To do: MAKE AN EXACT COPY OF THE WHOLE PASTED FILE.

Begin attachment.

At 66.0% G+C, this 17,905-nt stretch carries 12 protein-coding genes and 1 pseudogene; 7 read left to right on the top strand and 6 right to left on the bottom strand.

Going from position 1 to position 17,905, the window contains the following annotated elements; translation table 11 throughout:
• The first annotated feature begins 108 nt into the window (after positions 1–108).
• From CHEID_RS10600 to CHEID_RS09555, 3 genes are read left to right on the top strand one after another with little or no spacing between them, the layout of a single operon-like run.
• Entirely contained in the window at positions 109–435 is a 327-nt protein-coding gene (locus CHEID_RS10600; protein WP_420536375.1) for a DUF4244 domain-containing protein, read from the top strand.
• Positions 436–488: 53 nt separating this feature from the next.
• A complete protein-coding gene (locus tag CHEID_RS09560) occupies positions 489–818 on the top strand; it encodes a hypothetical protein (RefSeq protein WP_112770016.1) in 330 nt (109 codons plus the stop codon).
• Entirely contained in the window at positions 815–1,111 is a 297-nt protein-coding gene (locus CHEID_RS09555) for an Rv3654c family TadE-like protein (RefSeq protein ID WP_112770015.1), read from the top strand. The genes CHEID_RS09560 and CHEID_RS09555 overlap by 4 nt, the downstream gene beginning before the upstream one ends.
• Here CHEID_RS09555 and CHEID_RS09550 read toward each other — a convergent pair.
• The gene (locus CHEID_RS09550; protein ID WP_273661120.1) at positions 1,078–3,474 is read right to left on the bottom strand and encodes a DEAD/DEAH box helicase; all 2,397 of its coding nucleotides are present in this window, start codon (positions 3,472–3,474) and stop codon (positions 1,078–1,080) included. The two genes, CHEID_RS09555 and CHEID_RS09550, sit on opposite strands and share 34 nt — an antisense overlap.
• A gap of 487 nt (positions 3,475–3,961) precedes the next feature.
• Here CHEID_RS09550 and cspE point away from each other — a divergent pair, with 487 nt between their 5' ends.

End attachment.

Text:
At 66.0% G+C, this 17,905-nt stretch carries 12 protein-coding genes and 1 pseudogene; 7 read left to right on the top strand and 6 right to left on the bottom strand.

Going from position 1 to position 17,905, the window contains the following annotated elements; translation table 11 throughout:
• The first annotated feature begins 108 nt into the window (after positions 1–108).
• From CHEID_RS10600 to CHEID_RS09555, 3 genes are read left to right on the top strand one after another with little or no spacing between them, the layout of a single operon-like run.
• Entirely contained in the window at positions 109–435 is a 327-nt protein-coding gene (locus CHEID_RS10600; protein WP_420536375.1) for a DUF4244 domain-containing protein, read from the top strand.
• Positions 436–488: 53 nt separating this feature from the next.
• A complete protein-coding gene (locus tag CHEID_RS09560) occupies positions 489–818 on the top strand; it encodes a hypothetical protein (RefSeq protein WP_112770016.1) in 330 nt (109 codons plus the stop codon).
• Entirely contained in the window at positions 815–1,111 is a 297-nt protein-coding gene (locus CHEID_RS09555) for an Rv3654c family TadE-like protein (RefSeq protein ID WP_112770015.1), read from the top strand. The genes CHEID_RS09560 and CHEID_RS09555 overlap by 4 nt, the downstream gene beginning before the upstream one ends.
• Here CHEID_RS09555 and CHEID_RS09550 read toward each other — a convergent pair.
• The gene (locus CHEID_RS09550; protein ID WP_273661120.1) at positions 1,078–3,474 is read right to left on the bottom strand and encodes a DEAD/DEAH box helicase; all 2,397 of its coding nucleotides are present in this window, start codon (positions 3,472–3,474) and stop codon (positions 1,078–1,080) included. The two genes, CHEID_RS09555 and CHEID_RS09550, sit on opposite strands and share 34 nt — an antisense overlap.
• A gap of 487 nt (positions 3,475–3,961) precedes the next feature.
• Here CHEID_RS09550 and cspE point away from each other — a divergent pair, with 487 nt between their 5' ends.